The Catalyst

The Catalyst by Angela Jardine Read Free Book Online Page B

Book: The Catalyst by Angela Jardine Read Free Book Online
Authors: Angela Jardine
trouble to deny her accusations.
    Gradually she became aware he felt he was behaving respectfully to her if the other woman was not actually sitting down to breakfast with them but leaving him had somehow never seemed to be a viable option even though she could not have explained why.
    So she had waited for the years to pass and for him to settle down into staid middle age and it was true that in time he had become a little more sensitive to her feelings. The affairs had not stopped but he had learned to be more discreet for her sake and, pathetically, she had welcomed his obvious lies and clumsy subterfuges. She wondered now if she would ever have gone to live with him if she had known he was a serial seducer when they first met.
    Her loneliness had been so overwhelming and she had loved him so much that she suspected she would still have wanted to share his life. Judging by her anger today she guessed her feelings were still the same, unless it was a sign she had finally reached the end of her tolerance of him.
    She just really could not analyse how she felt about him at this moment but she was uncomfortably aware he might think nothing of trading her in permanently sometime for a younger, prettier model.
    Just as she was thinking she dare not let herself think about that she felt an ominous jolt as she reversed into a parking space in the narrow street outside Sacha’s coffee house and realised she had hit the kerb. Embarrassed, and knowing she should really have been concentrating on her driving, she pulled out again to get a better line and was immediately aware of a car horn, sharp and peremptory, behind her.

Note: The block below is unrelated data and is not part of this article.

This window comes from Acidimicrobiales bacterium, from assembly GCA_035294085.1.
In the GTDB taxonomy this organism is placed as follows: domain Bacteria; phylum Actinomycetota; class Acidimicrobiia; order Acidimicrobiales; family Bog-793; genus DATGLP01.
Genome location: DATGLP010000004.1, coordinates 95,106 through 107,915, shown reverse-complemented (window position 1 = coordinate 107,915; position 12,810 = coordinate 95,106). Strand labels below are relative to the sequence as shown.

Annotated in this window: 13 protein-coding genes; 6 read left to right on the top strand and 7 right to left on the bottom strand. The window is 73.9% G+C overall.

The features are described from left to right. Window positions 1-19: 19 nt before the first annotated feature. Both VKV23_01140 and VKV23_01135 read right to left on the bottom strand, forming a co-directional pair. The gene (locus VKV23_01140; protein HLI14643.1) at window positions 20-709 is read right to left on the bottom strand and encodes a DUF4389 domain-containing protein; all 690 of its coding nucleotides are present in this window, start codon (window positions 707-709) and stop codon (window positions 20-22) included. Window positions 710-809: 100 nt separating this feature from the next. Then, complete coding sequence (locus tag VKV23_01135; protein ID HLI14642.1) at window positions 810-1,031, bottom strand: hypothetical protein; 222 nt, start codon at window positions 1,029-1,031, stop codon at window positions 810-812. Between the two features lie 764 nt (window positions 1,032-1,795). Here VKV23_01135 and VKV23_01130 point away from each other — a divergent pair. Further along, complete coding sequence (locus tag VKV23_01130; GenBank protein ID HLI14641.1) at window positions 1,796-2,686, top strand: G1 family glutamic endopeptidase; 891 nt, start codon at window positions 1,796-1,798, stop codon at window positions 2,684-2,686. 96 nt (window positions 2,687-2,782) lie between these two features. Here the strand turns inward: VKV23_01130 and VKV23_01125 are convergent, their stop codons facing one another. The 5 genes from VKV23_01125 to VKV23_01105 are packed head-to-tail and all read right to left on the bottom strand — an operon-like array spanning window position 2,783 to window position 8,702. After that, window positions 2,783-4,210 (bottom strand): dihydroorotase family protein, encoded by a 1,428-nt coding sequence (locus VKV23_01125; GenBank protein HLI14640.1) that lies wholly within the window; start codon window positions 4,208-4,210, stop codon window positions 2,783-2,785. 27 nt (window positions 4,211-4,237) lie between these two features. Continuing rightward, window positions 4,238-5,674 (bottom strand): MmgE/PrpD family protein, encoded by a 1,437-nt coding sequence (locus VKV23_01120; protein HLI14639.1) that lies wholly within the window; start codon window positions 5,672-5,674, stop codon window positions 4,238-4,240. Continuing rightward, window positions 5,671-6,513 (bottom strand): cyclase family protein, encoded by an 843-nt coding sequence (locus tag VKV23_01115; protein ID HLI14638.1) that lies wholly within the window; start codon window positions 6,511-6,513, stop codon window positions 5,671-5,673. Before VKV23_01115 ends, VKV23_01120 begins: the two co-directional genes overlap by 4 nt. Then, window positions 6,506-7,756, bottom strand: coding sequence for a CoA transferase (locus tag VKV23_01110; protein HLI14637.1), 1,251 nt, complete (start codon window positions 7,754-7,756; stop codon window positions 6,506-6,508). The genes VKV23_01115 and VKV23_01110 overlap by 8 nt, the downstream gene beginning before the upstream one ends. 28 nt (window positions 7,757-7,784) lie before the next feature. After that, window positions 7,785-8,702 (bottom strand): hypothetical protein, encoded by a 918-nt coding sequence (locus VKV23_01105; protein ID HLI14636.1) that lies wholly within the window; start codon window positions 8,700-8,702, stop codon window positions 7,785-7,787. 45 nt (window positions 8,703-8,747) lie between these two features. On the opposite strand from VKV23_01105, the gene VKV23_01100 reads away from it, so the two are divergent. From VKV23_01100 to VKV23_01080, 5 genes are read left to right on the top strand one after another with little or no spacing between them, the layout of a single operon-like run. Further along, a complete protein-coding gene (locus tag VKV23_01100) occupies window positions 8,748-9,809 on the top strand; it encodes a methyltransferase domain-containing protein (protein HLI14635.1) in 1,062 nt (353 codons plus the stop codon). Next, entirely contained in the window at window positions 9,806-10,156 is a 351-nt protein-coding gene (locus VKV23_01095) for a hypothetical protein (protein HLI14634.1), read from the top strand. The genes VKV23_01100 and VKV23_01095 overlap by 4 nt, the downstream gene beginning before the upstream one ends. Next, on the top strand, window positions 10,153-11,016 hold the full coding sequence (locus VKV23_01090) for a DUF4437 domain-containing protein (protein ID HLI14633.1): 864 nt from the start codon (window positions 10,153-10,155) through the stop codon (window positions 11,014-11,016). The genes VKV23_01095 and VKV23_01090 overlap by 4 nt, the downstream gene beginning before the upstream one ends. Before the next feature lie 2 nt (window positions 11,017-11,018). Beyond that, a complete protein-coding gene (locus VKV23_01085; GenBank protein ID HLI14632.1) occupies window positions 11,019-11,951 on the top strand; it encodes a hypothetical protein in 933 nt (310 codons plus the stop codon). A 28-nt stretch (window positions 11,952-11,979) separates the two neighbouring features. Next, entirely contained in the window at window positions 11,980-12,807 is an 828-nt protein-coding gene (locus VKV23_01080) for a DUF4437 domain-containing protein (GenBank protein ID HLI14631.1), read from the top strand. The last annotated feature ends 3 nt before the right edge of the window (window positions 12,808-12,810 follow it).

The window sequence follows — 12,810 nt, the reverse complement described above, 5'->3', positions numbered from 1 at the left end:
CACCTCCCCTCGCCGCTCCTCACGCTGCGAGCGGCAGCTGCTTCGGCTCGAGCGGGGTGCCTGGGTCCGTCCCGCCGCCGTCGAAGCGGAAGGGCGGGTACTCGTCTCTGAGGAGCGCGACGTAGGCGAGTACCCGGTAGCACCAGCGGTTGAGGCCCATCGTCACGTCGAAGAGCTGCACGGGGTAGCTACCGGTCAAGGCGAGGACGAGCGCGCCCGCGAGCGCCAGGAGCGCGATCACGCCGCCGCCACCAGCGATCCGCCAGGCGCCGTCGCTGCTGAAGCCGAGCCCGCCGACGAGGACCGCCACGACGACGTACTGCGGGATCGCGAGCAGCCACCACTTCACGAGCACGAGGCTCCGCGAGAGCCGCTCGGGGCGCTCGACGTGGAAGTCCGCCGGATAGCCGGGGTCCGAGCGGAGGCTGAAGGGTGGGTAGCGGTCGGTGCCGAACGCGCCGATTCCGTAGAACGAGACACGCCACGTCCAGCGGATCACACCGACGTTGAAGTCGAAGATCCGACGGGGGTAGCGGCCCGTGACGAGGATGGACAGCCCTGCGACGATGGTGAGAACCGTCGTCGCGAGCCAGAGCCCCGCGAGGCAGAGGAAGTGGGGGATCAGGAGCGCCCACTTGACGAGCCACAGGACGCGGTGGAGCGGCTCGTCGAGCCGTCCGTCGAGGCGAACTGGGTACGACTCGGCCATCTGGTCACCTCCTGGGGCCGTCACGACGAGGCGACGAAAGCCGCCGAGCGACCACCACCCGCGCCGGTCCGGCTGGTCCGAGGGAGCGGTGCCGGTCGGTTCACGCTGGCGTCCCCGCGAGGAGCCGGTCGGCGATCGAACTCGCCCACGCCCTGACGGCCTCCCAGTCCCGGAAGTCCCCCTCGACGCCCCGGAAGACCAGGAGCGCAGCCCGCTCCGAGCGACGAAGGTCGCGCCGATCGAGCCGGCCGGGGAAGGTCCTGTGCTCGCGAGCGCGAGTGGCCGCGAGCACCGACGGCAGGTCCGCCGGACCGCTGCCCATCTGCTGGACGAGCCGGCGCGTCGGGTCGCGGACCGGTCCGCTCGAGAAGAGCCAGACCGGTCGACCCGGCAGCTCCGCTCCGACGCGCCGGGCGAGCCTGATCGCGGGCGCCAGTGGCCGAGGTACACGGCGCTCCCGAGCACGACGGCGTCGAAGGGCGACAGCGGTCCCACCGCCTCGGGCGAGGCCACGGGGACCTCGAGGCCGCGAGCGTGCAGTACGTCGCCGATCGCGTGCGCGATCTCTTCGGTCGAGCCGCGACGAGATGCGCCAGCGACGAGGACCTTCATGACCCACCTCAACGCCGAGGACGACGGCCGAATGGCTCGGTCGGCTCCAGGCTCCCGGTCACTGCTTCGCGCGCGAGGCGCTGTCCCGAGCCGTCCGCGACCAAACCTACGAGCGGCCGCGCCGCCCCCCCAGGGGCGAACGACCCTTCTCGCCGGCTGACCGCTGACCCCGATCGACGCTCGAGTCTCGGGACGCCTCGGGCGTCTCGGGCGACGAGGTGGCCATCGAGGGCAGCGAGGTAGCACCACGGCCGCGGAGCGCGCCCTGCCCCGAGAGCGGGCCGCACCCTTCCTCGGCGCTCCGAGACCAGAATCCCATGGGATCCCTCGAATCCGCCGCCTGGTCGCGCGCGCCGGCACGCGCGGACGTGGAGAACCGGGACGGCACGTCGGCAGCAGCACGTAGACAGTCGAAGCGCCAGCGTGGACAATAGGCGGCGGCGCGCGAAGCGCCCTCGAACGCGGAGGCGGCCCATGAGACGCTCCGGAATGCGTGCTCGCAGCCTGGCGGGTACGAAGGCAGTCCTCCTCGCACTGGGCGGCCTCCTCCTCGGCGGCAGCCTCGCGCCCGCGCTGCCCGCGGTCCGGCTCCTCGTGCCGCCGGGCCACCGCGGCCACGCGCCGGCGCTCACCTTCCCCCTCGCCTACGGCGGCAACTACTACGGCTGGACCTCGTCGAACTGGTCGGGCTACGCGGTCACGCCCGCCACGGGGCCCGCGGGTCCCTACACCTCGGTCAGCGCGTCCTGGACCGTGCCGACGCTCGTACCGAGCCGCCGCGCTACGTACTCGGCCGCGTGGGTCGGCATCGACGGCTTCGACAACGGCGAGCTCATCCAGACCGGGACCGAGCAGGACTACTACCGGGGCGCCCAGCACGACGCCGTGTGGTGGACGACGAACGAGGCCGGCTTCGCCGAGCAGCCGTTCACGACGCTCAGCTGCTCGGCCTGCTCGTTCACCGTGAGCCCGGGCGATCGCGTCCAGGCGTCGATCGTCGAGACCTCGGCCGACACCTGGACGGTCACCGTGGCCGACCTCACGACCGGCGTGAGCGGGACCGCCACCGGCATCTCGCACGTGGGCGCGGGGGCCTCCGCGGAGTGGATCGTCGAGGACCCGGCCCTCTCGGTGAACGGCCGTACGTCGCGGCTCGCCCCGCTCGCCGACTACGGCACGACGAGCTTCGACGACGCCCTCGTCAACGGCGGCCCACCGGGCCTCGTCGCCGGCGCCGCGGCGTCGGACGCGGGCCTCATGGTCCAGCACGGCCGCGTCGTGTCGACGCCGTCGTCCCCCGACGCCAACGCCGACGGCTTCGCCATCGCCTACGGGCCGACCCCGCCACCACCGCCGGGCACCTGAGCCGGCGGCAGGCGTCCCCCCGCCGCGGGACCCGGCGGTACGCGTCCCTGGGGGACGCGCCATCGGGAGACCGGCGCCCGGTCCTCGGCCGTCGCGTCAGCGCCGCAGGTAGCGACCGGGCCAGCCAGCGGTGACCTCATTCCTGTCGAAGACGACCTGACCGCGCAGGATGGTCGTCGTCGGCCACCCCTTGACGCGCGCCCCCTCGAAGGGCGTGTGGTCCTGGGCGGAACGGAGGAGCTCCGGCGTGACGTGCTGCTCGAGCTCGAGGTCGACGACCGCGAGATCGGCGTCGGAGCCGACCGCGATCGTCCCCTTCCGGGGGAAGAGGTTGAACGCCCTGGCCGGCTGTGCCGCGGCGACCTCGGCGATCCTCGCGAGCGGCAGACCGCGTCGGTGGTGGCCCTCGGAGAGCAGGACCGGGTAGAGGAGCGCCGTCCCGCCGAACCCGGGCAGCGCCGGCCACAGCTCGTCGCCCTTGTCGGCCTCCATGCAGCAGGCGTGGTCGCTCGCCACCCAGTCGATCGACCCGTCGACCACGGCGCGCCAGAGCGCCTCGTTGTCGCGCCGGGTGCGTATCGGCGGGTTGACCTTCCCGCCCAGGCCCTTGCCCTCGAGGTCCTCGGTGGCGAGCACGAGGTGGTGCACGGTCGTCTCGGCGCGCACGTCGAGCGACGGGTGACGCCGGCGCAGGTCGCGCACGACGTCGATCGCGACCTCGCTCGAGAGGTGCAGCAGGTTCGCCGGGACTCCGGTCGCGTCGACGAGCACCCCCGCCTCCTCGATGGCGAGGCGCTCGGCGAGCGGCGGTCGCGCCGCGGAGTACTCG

Glancing over her shoulder she saw a momentary blaze of headlights on a silver Mercedes and realised she had pulled out without looking. Hot-faced and hating the way she felt she had been caught as the stereotypical woman driver she waved and mouthed her apologies before reversing neatly into the space and turning off the engine. The mistake had ruffled her even more and she sat there struggling for calm.
    A knock on her window made her jump and she was aware of a man standing beside her car. What in the name of arse does he want, she wondered, correctly suspecting it was the driver of the Mercedes. The last thing she felt she needed today was a smug dressing down about her driving from some patronising man but she forced herself to get out of the car to confront him, aware of a strange weakness in her knees.
    ‘I’m so sorry … I ...’ She tried to rein in her rising temper even as she apologised, anticipating his reaction. She fumbled with her car keys, trying to put them in her handbag but dropping them in the road instead.
    ‘I’m not...’ the man replied.
    It was not the response she was expecting and startled she looked closer at him as he picked up her keys for her and handed them back. There was something instantly familiar about him and a tentative hope took hold of her, one she hardly dare acknowledge in case she was mistaken. He smiled mischievously at her as he watched her puzzle with the memories.
    ‘Perhaps you should try to remember who I am somewhere where we won’t get run over?’ He took hold of her elbow and gently edged her onto the pavement.
    ‘Jasper? Is it really you?’ For no good reason she could fathom, her eyes filled with tears and she hastily dashed them away. ‘Sorry … it’s been a bad day so far.’
    The shock of seeing him so unexpectedly after all these years had brought on the tears and immediately she was angry again, this time with herself. What a stupid reaction, she thought, I have so much to ask him and all I can do is cry.
    ‘It’s lovely to see you, Jen.’ Although he tactfully said nothing about her tears his kind words brought even more to her eyes and she tried to blink them away to stop them falling.
    ‘Oh, Jazz, you too … you have no idea.’ She wished she could think of something cool and amusing to say instead of weeping like an idiot. She was

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